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6 reasons to refinance your mortgage

Learn about when it makes sense to refinance

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When you refinance your home, you pay off your current mortgage and replace it with a new loan that has a lower interest rate or better terms. Should you refinance your home loan? Here are 6 reasons homeowners consider when refinancing their current mortgage.

1. To save money on interest

When lower interest rates are available, you can refinance to a better rate and save money on interest. You'll want your new rate to be substantially lower than the rate on your current mortgage, so that refinancing makes sense after you pay the closing costs that may be required. Use our refinance calculator to estimate your potential savings.

2. To lower your monthly payments

You can also refinance to lower your monthly payment. In this case, you use the money you save on your mortgage to help pay other bills or expenses. Look at the impact of lowering your monthly payment on the total amount of money you might pay in interest, however. By refinancing, the total finance charges you pay may be higher over the life of the loan.

3. To get cash from your home equity

Another reason to refinance your home is to get cash from your home's equity. This is called a cash-out refinance. You replace your existing mortgage with a new loan for a higher amount, and you get the difference in cash at closing.

Some homeowners use cash-out refinances to help them pay down other higher interest debt. You can also use the money to pay for things like home improvements, college education, or other major expenses. Like other refinancing, you typically have to complete a new mortgage application and pay a new set of closing costs.

4. To shorten your loan term

Another reason to refinance your mortgage is to save money by paying off your loan sooner. If you have 25 years left on your home loan, you might refinance to a 15-year mortgage. This might save you money because you are paying down the principal faster, which means you will pay less interest over the life of the loan.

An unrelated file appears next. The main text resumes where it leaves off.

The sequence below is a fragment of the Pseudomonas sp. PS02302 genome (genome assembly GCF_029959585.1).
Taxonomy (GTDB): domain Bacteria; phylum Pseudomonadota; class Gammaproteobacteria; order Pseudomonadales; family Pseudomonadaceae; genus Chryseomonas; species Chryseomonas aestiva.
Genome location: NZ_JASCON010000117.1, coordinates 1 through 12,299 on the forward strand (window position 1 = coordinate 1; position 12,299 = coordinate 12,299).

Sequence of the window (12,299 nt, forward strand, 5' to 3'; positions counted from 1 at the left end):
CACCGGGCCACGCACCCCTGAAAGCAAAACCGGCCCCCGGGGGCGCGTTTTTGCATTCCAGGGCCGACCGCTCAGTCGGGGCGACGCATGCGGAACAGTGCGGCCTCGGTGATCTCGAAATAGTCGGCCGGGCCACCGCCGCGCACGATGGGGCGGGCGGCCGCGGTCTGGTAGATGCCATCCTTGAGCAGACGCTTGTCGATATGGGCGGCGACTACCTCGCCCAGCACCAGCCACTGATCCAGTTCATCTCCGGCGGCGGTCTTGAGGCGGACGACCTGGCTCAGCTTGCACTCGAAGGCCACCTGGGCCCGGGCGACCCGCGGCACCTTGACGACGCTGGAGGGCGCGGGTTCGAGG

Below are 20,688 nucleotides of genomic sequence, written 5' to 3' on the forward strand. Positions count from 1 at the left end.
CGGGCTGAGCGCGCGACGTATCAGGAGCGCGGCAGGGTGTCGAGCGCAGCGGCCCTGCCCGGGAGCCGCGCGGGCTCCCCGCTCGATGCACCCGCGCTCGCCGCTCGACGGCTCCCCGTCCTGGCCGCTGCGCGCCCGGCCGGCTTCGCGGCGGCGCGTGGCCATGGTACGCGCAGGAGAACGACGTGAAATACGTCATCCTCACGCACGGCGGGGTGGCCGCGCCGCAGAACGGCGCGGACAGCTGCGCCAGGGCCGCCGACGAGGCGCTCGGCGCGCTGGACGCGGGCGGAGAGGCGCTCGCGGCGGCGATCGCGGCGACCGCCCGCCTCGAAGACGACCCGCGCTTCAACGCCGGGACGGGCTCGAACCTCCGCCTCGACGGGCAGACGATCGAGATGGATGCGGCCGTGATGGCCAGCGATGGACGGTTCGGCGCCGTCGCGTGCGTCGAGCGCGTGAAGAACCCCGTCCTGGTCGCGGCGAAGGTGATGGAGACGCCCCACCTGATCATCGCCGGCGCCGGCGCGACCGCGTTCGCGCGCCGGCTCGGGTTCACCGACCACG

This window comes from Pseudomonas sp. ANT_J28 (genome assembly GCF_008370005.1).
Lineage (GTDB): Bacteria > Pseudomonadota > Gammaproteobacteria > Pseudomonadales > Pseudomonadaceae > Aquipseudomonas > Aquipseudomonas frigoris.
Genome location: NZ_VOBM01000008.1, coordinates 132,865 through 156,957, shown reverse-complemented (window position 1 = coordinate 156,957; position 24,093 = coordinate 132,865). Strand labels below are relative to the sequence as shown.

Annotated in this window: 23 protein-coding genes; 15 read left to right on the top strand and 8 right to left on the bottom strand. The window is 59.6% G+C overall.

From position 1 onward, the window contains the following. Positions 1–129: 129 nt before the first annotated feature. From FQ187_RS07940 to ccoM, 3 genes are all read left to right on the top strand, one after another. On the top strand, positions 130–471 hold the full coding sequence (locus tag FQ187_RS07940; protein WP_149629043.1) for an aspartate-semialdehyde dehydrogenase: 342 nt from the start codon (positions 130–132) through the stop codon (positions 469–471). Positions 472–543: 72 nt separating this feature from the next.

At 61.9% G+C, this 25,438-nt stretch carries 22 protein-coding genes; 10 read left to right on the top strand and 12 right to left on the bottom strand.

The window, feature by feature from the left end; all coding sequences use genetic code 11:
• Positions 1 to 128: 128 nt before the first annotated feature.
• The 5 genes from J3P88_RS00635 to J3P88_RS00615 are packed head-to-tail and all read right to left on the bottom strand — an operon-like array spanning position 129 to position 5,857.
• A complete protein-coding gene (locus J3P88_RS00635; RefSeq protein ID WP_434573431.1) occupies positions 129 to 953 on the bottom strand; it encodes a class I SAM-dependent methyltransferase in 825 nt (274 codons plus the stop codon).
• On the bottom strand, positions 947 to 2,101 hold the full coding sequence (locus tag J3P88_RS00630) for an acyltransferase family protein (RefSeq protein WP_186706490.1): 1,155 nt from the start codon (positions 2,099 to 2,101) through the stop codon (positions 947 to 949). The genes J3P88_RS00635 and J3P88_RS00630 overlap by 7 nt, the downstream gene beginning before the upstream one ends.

Keep in mind that shortening the life of your home loan might increase the amount you are required to pay each month. Also remember that refinancing is not usually necessary to pay off your home loan sooner. You might choose to just make extra mortgage payments instead. Before you make extra payments, check your loan terms to make sure you don't have a pre-payment penalty. Freedom Mortgage home loans do not have pre-payment penalties.

5. To make your monthly payments more predictable

Homeowners who have an adjustable rate mortgage (ARM) sometimes refinance to a fixed rate mortgage because they want the peace of mind of knowing that their monthly mortgage payments won't change.

For example, many homeowners have 5/1 ARM loans, which means the interest rate stays the same for the first five years of the mortgage and afterwards may adjust once a year. Toward the end of the introductory period, these homeowners might decide it makes sense to refinance to a fixed-rate mortgage and make their mortgage payments more predictable.

6. To remove mortgage insurance

Finally, homeowners can refinance to stop paying mortgage insurance. With a conventional loan, you can usually remove private mortgage insurance (or "PMI") without refinancing. Most homeowners can stop paying PMI when their home's equity reaches 20% and lenders are typically required to remove PMI when a home's equity reaches 22%.

With an FHA loan, the rules for mortgage insurance are different. If you've gotten an FHA loan in the recent past, you will have to pay mortgage insurance premiums (or "MIP") for at least 11 years. And depending on the amount of your down payment, you may have to pay MIP for the life of the loan. In these cases, you could refinance your FHA loan to a conventional loan to stop paying mortgage insurance premiums.

Is it worthwhile to refinance your home?

Interested in learning how much money you might save by refinancing your home loan? Use our refinance calculator to estimate your savings. Our calculator considers interest rates, closing costs, loan terms, and other factors to estimate how much money you might save and what your new monthly payment might be.

When you have a VA or an FHA loan, also check to see if you qualify for streamline refinancing. VA streamline refinances (also known as "IRRRLs") let you lower your interest rate with less paperwork and faster closings. You can enjoy similar benefits with an FHA streamline refinance. You can only streamline refinance an existing VA loan into a new VA loan or an existing FHA loan into a new FHA loan. There are eligibility and other requirements you will need to meet as well to get your loan approved.

Refinance your home loan with Freedom Mortgage

Interested in refinancing your mortgage but don't know where to start? Freedom Mortgage Loan Advisors are happy to answer your refinancing questions! Visit our Get Started page or call us today at 877-220-5533.

Freedom Mortgage Corporation is not a financial advisor. The ideas outlined above are for informational purposes only, are not intended as investment or financial advice, and should not be construed as such. Consult a financial advisor before making important personal financial decisions.

Last reviewed and updated July 2022 by Freedom Mortgage Corporation.

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